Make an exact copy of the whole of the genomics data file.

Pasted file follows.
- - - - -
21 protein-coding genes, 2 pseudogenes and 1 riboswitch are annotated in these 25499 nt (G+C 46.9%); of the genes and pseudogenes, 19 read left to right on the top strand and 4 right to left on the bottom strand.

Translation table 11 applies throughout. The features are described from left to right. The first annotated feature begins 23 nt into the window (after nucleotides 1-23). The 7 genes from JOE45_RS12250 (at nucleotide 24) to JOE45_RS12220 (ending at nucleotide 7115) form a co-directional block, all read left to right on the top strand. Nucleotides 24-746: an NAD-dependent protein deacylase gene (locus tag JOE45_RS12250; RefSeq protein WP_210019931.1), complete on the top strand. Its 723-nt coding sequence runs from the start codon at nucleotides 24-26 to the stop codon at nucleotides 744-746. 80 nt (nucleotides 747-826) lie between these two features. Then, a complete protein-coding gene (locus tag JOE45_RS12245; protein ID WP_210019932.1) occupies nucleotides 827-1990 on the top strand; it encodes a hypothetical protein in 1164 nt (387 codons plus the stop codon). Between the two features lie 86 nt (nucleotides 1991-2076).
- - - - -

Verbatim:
21 protein-coding genes, 2 pseudogenes and 1 riboswitch are annotated in these 25499 nt (G+C 46.9%); of the genes and pseudogenes, 19 read left to right on the top strand and 4 right to left on the bottom strand.

Translation table 11 applies throughout. The features are described from left to right. The first annotated feature begins 23 nt into the window (after nucleotides 1-23). The 7 genes from JOE45_RS12250 (at nucleotide 24) to JOE45_RS12220 (ending at nucleotide 7115) form a co-directional block, all read left to right on the top strand. Nucleotides 24-746: an NAD-dependent protein deacylase gene (locus tag JOE45_RS12250; RefSeq protein WP_210019931.1), complete on the top strand. Its 723-nt coding sequence runs from the start codon at nucleotides 24-26 to the stop codon at nucleotides 744-746. 80 nt (nucleotides 747-826) lie between these two features. Then, a complete protein-coding gene (locus tag JOE45_RS12245; protein ID WP_210019932.1) occupies nucleotides 827-1990 on the top strand; it encodes a hypothetical protein in 1164 nt (387 codons plus the stop codon). Between the two features lie 86 nt (nucleotides 1991-2076).